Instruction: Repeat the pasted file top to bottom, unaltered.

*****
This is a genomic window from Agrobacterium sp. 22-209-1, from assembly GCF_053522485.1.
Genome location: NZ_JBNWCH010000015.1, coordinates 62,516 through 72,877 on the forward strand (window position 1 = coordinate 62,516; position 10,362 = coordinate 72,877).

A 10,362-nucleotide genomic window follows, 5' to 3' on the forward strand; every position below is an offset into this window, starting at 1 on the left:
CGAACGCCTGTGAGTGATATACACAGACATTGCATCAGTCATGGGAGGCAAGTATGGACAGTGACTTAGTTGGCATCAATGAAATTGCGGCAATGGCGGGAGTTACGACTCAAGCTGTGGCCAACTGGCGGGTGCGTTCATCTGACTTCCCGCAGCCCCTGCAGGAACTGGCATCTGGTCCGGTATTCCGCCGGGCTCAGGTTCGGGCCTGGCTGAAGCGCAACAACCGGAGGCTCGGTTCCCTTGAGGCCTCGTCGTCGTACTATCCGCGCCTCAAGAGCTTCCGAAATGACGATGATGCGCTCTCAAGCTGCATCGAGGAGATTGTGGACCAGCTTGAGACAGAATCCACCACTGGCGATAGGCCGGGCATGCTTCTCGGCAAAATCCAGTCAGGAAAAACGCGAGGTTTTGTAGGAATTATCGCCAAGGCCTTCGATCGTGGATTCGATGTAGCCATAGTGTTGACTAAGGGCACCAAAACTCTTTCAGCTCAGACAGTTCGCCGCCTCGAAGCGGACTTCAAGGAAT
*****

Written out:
This is a genomic window from Agrobacterium sp. 22-209-1, from assembly GCF_053522485.1.
Genome location: NZ_JBNWCH010000015.1, coordinates 62,516 through 72,877 on the forward strand (window position 1 = coordinate 62,516; position 10,362 = coordinate 72,877).

A 10,362-nucleotide genomic window follows, 5' to 3' on the forward strand; every position below is an offset into this window, starting at 1 on the left:
CGAACGCCTGTGAGTGATATACACAGACATTGCATCAGTCATGGGAGGCAAGTATGGACAGTGACTTAGTTGGCATCAATGAAATTGCGGCAATGGCGGGAGTTACGACTCAAGCTGTGGCCAACTGGCGGGTGCGTTCATCTGACTTCCCGCAGCCCCTGCAGGAACTGGCATCTGGTCCGGTATTCCGCCGGGCTCAGGTTCGGGCCTGGCTGAAGCGCAACAACCGGAGGCTCGGTTCCCTTGAGGCCTCGTCGTCGTACTATCCGCGCCTCAAGAGCTTCCGAAATGACGATGATGCGCTCTCAAGCTGCATCGAGGAGATTGTGGACCAGCTTGAGACAGAATCCACCACTGGCGATAGGCCGGGCATGCTTCTCGGCAAAATCCAGTCAGGAAAAACGCGAGGTTTTGTAGGAATTATCGCCAAGGCCTTCGATCGTGGATTCGATGTAGCCATAGTGTTGACTAAGGGCACCAAAACTCTTTCAGCTCAGACAGTTCGCCGCCTCGAAGCGGACTTCAAGGAAT